Archive for the ‘Politics/Governance’ Category

Annenberg Hall (Steve Rosenthal)

Annenberg Hall (Steve Rosenthal)

Please Stop Giving Giant Donations to Rich Universities Matthew Yglesias urges. Following up with Seriously, Don’t Give Money to Fancy Colleges. Richard K. Vedder puts a version of the case in similarly blunt terms, Cut Off Harvard to Save America.

Yglesias’ disapproving reply to Kenneth Griffin’s $150 million donation to Harvard, “Harvard is already really rich.” Furthermore, “highly selective universities are terrible targets of charitable donations.” Essentially because, “…highly selective institutions remain what they always have been—mechanisms for the perpetuation of inequality and hierarchy.” Yglesias writes, “…the basic social role of the elite, highly selective institution hasn’t changed—they are both elite and selective, not democratic or egalitarian.”

Vedder makes a similar case, pointing out that “The eight Ivy League schools have less than 1 percent of U.S. college students but almost 17 percent of all endowment money.” These universities aren’t serving as engines to promote social mobility, “In the highly endowed schools, a median of 16 percent of students received Pells, compared with 59 percent at the lowest-endowed institutions.” Vedder asks, “Why do we provide favorable tax treatment that primarily benefits these wealthy schools?”

What are Yglesias and Vedder missing?

Well first, an alum can see oneself in a long line of beneficiaries of past giving. Those past givers helped make your education possible. Therefore, it is reasonable to voluntarily take on a responsibility to give to future generations of alums. This isn’t some abstract story for me. A Class of X grant paid tens of thousands of dollars towards my college tuition. That was serious money, mostly from people I have never met and will never meet. Supposing I had spectacular Kenneth Griffin wealth, I can see giving money to my already well off alma mater and it not being “ridiculous”, “misguided”, or a “terrible idea” as Yglesias claims.

Also, money for Harvard pushes the would-be Harvards to try to do and be better. For instance, Harvard College’s grants not loans program had a significant impact beyond Harvard. Within five years time peer institutions were instituting the same policy. Need blind admissions, simultaneously admitting students irrespective of aid needs and meeting full aid needs, are another policy that has reached beyond the Ivy League to more than 40 colleges (US News). In order to remain competitive, similar caliber schools have to adjust. In the financial aid sphere, this has redounded to the benefit of students.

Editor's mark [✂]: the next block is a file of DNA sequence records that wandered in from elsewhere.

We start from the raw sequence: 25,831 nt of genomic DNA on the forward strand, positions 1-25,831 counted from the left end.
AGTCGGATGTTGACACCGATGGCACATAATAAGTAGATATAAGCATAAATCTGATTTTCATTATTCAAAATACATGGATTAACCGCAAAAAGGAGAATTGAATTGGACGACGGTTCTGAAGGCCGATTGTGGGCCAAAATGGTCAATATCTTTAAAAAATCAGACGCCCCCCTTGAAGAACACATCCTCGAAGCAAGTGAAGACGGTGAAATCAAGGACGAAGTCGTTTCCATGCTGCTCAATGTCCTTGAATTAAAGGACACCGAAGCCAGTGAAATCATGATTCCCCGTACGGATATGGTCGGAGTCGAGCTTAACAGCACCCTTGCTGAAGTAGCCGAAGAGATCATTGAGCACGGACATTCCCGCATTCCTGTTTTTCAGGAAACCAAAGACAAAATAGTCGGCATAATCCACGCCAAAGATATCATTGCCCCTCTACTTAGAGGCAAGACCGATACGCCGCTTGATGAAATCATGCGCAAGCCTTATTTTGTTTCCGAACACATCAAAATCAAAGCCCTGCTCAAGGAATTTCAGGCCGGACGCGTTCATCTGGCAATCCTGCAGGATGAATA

Socioeconomic Distribution at Colleges by Selectivity

Yglesias points out that fancy colleges mainly serve an elite population; citing a chart from Brookings “a student at one of America’s most-selective universities is fourteen times more likely to be from a high-income family than from a low-income family”. The problem that Yglesias and Vedder cite is well worth paying attention to: insufficient socio-economic diversity at selective institutions is rightly troubling. But also consider that this phenomenon is at the tail end of a process with approximately 18 years of inputs by other social forces and institutions. Furthermore, since Griffin’s gift targets financial aid, it is directed at precisely those underrepresented students (a point Yglesias acknowledges with the backhanded compliment, “At any rate, in the scheme of misguided donations to Harvard this one seems not-so-awful. It’s mostly for financial aid, which is nice.”).